Kubernetes 101 : Pods and service accounts

Kubernetes uses service accounts to give the applications running inside the pods credentials. 

A service account is a kubernetes resource - living in a namespace -that application running inside pods could use as identifier or credentials to be able to communicate with the API-server for example.

Pods and the applications running inside them have access to this "identity" through a kubernetes object named secret
The volume holding the secret file is mounted onto the pod.

Below is a diagram that briefly describes the process:

We create a pod using the command line, then we check if there is a corresponding secret that kubernetes might have created for it:

The token file in the "servicceaccount" directory that lives inside the container holds the information about the token of the default service account.


If no service account is mentioned in the pod's configuration file, none is created. 
The pod will use the generic default service account to communicate with the other components of the cluster.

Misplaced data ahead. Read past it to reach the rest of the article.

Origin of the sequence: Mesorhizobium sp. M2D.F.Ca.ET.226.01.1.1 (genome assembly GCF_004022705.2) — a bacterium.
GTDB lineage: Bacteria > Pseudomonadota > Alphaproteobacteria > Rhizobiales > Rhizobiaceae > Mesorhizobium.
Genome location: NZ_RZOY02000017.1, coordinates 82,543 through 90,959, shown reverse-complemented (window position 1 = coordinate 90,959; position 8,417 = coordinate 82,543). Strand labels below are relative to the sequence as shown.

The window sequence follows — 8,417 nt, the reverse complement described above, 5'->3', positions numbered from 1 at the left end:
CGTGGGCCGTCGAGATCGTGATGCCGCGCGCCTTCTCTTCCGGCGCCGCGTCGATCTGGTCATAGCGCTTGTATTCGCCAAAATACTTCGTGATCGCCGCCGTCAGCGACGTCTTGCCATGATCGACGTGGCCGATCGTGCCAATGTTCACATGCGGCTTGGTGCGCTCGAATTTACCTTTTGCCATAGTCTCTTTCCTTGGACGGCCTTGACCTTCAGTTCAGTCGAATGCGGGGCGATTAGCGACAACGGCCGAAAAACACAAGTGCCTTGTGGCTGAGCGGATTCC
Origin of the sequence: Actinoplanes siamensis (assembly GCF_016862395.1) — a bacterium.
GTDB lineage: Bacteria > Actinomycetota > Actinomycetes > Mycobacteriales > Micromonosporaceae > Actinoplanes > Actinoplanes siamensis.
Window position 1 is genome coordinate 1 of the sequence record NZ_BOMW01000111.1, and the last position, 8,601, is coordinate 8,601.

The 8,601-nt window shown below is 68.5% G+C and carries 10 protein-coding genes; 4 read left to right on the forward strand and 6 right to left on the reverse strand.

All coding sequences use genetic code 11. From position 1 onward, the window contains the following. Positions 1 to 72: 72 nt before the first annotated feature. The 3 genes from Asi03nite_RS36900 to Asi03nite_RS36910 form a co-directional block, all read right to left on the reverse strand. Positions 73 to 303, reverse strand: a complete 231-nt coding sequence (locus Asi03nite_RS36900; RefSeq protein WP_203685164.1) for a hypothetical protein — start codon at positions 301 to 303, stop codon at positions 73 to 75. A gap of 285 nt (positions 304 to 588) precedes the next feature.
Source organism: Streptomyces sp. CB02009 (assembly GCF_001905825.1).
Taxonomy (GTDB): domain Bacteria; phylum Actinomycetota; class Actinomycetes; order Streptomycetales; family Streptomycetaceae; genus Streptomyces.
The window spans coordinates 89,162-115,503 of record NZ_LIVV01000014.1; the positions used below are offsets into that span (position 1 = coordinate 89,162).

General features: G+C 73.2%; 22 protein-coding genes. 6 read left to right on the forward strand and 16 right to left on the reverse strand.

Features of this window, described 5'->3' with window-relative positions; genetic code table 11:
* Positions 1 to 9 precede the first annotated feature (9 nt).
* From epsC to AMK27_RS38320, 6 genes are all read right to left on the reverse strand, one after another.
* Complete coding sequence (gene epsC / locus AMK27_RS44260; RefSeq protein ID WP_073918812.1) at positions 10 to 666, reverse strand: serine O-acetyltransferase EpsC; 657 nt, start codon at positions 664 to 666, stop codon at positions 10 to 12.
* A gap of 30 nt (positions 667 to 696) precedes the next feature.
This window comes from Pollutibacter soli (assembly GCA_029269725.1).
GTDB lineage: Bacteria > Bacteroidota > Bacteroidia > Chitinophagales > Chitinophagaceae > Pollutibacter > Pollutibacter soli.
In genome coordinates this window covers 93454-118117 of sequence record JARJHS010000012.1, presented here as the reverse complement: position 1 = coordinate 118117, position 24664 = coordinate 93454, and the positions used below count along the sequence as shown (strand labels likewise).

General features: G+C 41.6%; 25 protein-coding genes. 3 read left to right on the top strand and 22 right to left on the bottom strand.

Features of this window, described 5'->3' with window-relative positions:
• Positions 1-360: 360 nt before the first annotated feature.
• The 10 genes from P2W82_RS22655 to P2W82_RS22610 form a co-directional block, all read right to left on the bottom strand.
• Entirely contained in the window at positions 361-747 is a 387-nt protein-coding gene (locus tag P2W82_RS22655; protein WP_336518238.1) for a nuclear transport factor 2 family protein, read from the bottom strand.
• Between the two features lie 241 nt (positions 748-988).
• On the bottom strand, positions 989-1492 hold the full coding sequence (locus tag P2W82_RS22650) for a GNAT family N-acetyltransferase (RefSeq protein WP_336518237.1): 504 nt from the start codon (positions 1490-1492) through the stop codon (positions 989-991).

Below is the default service account:

We create a new service account using the below command:

We then check if it was created:

We could look deeper into the newly created service account by using the below command:

To check the secrets created for the new service account, we could use the below command:

We notice that there is a secret for each of the service account. A secret is generated when a service account is created.

As opposed to the pod created above, we are going to assign to our new pod the service account "serviceaccount1":

We then create our pod using the following command:

We check if our pod is using the service account we have assigned to it:

The "serviceaccount_pod" pod makes use of the its service account instead of the default service account.

The token is made available to the pod by mounting it in the "/var/run/secrets/kubernetes.io/serviceaccount" mountpoint in the pod.


To give permissions to a service account that go beyond its default abilities, we need to associate it  with a ClusterRole object - defines what a service account can do - through another kubernetes resource named ClusterRoleBinding.


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